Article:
Self-belief was the key to Sunderland’s derby victory, according to match-winner Fabio Borini.
The Black Cats went into the game against Newcastle United bottom of the table, with only one point from their opening eight Premier League games this season.
Striker Borini kicked off the game on the substitutes’ bench without a goal for the club, and with only one top-flight strike in 20 appearances. But Sunderland showed resilience and belief lacking from their football this season and were rewarded with Borini’s 84th-minute winner.
“I always believe good things are going to happen to me in a game,” said the former Chelsea and Liverpool forward.
“The main feature of my game is that I am always willing to shoot and to try and I will never give up, even if my team is 4-0 down. I had a feeling the night before the game that something could happen and I told Vito Mannone, my friends and mental coach.
“There is a text on my phone that says I will score the winner in a 2-1 result.
“It will give me a lot of confidence and I hope it does the same for the team. I believe in myself.” In Sunderland’s previous two games, against Manchester United and Swansea City, the Black Cats started well, only for their confidence to visibly ebb once their opponents scored second-half goals.
The pattern threatened to repeat itself at the Stadium of Light on Sunday. Sunderland took an early lead through Steven Fletcher’s header, but surrendered it when Mathieu Debuchy was gifted a routine tap-in after 57 minutes.
“We talk about things after every game,” said Borini. “When we have conceded goals in the past we have talked about it. On Sunday it didn’t happen, we didn’t concede any more after the first one and we have to look forward now to the next game.
“We showed that we never give up, unlike in the previous matches. We conceded a goal but kept on going.
“That’s where my goal came from because we keep defended really well, came out well, my first touch was a good one and the second was even better. As soon as I hit the ball I knew it was going in the top corner.”
Borini was signed before current coach Gustavo Poyet’s arrival, and is yet to convince as a Premier League striker. But one swing of his boot has raised his standing on Wearside.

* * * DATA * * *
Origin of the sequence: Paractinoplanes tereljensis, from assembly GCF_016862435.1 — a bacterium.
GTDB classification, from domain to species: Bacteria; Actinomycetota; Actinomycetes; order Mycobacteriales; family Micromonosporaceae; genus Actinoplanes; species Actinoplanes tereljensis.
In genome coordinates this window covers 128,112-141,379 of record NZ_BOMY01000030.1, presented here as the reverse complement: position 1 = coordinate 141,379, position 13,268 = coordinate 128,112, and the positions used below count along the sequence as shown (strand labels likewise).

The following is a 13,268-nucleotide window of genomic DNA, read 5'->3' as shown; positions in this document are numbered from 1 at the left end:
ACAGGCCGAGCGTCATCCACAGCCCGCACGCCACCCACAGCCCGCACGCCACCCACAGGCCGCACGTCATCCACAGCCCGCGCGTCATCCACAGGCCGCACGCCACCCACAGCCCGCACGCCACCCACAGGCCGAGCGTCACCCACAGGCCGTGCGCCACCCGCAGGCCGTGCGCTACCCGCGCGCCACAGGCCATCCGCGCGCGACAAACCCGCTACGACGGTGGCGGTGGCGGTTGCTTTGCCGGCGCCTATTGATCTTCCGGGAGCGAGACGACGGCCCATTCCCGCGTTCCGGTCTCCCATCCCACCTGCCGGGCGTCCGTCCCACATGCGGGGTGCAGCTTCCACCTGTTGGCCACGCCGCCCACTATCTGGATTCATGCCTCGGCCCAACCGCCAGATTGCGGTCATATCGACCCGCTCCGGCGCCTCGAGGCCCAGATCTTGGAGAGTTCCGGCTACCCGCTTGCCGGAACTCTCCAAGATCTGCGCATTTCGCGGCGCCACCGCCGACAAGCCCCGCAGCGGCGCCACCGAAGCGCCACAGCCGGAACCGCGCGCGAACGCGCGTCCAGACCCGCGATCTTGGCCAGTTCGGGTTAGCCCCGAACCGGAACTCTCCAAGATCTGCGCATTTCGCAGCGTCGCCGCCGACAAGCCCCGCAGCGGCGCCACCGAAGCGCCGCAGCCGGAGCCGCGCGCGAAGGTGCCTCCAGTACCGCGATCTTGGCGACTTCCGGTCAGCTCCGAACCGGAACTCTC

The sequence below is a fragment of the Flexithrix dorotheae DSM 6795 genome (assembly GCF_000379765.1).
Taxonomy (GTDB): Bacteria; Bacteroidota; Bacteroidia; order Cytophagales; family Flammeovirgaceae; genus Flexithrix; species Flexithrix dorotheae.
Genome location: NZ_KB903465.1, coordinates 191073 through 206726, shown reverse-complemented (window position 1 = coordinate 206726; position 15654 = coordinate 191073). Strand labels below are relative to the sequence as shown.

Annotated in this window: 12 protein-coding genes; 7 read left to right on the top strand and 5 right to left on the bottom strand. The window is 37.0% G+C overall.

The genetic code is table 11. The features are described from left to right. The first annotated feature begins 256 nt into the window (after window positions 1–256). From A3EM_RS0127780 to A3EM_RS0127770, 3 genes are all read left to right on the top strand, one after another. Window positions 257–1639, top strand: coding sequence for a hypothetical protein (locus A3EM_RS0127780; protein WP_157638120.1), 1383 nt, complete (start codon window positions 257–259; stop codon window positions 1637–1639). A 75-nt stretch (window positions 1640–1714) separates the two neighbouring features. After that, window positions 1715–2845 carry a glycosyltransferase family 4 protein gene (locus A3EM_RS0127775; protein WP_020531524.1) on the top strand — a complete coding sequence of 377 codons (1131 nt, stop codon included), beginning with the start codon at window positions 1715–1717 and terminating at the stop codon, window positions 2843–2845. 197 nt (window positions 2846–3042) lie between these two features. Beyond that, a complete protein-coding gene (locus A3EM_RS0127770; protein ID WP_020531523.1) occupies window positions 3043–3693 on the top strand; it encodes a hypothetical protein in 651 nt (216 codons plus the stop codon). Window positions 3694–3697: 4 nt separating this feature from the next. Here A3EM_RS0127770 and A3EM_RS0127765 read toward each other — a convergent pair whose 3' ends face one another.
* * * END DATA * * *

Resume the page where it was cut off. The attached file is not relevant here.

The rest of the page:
“The manager (changing) does not affect your feelings,” he insisted. “You are the person you are and the manager who you have, it doesn’t matter, because you have a job to do.
“I have had so many changed moments in the past already, so many different teams and different managers.
“It’s good to now be a part of the history of Sunderland. It’s a very proud moment for me.
“I scored in the Rome derby last year and this was a similar feeling. In Rome they make a statue of the players that score in the derby, even if you lose (as was the case with Borini in 2012). Maybe they will build a statue of me for scoring the winner in a derby!
“I knew it was a big game and probably the best derby in England. We’re very fortunate as the atmosphere is so special. The day of the game is unbelievable.
“It is not about one goal in a game, the difference will come every day in training. The manager then has more time to look at us and pick the team for the weekend.
“I wanted to do so many things in my celebration because it is a long time since I have scored but I ended up doing nothing. I slid on my knees, saw the fans coming onto the pitch and that is definitely the best feeling in the world, when the supporters are running towards you and you celebrate together.”